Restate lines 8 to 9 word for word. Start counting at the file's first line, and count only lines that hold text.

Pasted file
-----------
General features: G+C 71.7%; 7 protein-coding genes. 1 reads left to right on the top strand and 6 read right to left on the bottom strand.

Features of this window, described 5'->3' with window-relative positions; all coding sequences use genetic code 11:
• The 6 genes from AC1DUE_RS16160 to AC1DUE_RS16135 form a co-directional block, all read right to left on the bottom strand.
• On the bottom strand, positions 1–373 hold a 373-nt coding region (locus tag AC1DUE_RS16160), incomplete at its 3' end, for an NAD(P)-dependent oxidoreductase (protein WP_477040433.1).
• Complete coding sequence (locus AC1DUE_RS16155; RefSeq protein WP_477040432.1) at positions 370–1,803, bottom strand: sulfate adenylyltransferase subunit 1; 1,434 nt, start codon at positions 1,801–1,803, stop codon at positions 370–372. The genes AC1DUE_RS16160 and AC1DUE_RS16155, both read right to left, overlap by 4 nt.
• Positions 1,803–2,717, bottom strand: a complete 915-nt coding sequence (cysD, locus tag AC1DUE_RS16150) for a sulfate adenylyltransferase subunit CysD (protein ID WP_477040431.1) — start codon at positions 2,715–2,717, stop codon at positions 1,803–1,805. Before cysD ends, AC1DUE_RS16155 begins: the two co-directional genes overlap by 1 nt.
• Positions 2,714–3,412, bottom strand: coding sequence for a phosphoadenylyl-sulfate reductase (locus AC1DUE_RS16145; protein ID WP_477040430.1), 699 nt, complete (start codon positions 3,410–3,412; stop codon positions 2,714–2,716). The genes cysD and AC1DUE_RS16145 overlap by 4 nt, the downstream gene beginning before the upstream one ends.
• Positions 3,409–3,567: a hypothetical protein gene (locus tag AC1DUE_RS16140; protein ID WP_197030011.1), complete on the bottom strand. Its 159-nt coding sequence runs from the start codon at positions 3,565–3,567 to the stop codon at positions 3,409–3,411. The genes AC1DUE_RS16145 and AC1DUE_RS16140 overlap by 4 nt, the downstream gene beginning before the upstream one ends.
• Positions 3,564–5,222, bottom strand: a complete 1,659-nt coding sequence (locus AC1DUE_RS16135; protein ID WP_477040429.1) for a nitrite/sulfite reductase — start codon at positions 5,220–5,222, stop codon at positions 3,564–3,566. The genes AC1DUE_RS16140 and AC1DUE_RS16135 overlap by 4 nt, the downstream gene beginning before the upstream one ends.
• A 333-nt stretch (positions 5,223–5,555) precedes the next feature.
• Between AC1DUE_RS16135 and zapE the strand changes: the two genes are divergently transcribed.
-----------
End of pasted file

• Positions 3,409–3,567: a hypothetical protein gene (locus tag AC1DUE_RS16140; protein ID WP_197030011.1), complete on the bottom strand. Its 159-nt coding sequence runs from the start codon at positions 3,565–3,567 to the stop codon at positions 3,409–3,411. The genes AC1DUE_RS16145 and AC1DUE_RS16140 overlap by 4 nt, the downstream gene beginning before the upstream one ends.
• Positions 3,564–5,222, bottom strand: a complete 1,659-nt coding sequence (locus AC1DUE_RS16135; protein ID WP_477040429.1) for a nitrite/sulfite reductase — start codon at positions 5,220–5,222, stop codon at positions 3,564–3,566. The genes AC1DUE_RS16140 and AC1DUE_RS16135 overlap by 4 nt, the downstream gene beginning before the upstream one ends.